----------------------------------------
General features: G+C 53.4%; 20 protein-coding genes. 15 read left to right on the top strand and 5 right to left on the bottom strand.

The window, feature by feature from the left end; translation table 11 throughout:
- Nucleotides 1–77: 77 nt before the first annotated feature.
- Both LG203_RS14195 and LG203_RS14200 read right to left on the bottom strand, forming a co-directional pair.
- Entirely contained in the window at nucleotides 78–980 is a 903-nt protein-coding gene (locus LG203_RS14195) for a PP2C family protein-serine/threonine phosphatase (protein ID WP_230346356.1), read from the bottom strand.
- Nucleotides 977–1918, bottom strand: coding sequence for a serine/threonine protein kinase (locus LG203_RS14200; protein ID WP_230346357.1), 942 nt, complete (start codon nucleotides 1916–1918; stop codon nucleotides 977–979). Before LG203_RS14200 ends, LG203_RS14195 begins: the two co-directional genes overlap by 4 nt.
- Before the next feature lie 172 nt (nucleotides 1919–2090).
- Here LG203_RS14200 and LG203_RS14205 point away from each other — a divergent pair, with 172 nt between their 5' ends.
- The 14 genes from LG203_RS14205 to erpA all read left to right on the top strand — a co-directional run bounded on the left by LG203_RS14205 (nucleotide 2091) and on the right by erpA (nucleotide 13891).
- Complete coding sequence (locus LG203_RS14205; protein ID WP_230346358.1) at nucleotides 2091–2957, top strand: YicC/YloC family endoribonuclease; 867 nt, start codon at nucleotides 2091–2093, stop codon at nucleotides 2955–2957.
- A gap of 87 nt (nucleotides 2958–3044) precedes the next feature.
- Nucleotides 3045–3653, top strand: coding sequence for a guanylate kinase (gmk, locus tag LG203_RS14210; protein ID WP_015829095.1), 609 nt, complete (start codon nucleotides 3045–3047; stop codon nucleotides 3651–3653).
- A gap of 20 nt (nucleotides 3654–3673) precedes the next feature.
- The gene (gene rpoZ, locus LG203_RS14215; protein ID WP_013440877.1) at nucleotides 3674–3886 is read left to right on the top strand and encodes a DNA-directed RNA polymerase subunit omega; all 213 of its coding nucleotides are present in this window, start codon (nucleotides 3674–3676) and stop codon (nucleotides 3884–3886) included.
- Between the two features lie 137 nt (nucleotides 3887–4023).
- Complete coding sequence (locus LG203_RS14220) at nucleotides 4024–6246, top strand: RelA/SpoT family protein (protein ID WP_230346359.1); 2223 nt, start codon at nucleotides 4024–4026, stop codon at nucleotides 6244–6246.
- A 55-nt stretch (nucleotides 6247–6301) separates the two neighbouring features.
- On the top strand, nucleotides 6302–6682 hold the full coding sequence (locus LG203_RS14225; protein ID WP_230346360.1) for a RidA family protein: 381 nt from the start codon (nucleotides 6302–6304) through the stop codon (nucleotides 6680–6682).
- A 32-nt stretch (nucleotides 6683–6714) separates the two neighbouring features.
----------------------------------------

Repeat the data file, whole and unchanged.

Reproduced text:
General features: G+C 53.4%; 20 protein-coding genes. 15 read left to right on the top strand and 5 right to left on the bottom strand.

The window, feature by feature from the left end; translation table 11 throughout:
- Nucleotides 1–77: 77 nt before the first annotated feature.
- Both LG203_RS14195 and LG203_RS14200 read right to left on the bottom strand, forming a co-directional pair.
- Entirely contained in the window at nucleotides 78–980 is a 903-nt protein-coding gene (locus LG203_RS14195) for a PP2C family protein-serine/threonine phosphatase (protein ID WP_230346356.1), read from the bottom strand.
- Nucleotides 977–1918, bottom strand: coding sequence for a serine/threonine protein kinase (locus LG203_RS14200; protein ID WP_230346357.1), 942 nt, complete (start codon nucleotides 1916–1918; stop codon nucleotides 977–979). Before LG203_RS14200 ends, LG203_RS14195 begins: the two co-directional genes overlap by 4 nt.
- Before the next feature lie 172 nt (nucleotides 1919–2090).
- Here LG203_RS14200 and LG203_RS14205 point away from each other — a divergent pair, with 172 nt between their 5' ends.
- The 14 genes from LG203_RS14205 to erpA all read left to right on the top strand — a co-directional run bounded on the left by LG203_RS14205 (nucleotide 2091) and on the right by erpA (nucleotide 13891).
- Complete coding sequence (locus LG203_RS14205; protein ID WP_230346358.1) at nucleotides 2091–2957, top strand: YicC/YloC family endoribonuclease; 867 nt, start codon at nucleotides 2091–2093, stop codon at nucleotides 2955–2957.
- A gap of 87 nt (nucleotides 2958–3044) precedes the next feature.
- Nucleotides 3045–3653, top strand: coding sequence for a guanylate kinase (gmk, locus tag LG203_RS14210; protein ID WP_015829095.1), 609 nt, complete (start codon nucleotides 3045–3047; stop codon nucleotides 3651–3653).
- A gap of 20 nt (nucleotides 3654–3673) precedes the next feature.
- The gene (gene rpoZ, locus LG203_RS14215; protein ID WP_013440877.1) at nucleotides 3674–3886 is read left to right on the top strand and encodes a DNA-directed RNA polymerase subunit omega; all 213 of its coding nucleotides are present in this window, start codon (nucleotides 3674–3676) and stop codon (nucleotides 3884–3886) included.
- Between the two features lie 137 nt (nucleotides 3887–4023).
- Complete coding sequence (locus LG203_RS14220) at nucleotides 4024–6246, top strand: RelA/SpoT family protein (protein ID WP_230346359.1); 2223 nt, start codon at nucleotides 4024–4026, stop codon at nucleotides 6244–6246.
- A 55-nt stretch (nucleotides 6247–6301) separates the two neighbouring features.
- On the top strand, nucleotides 6302–6682 hold the full coding sequence (locus LG203_RS14225; protein ID WP_230346360.1) for a RidA family protein: 381 nt from the start codon (nucleotides 6302–6304) through the stop codon (nucleotides 6680–6682).
- A 32-nt stretch (nucleotides 6683–6714) separates the two neighbouring features.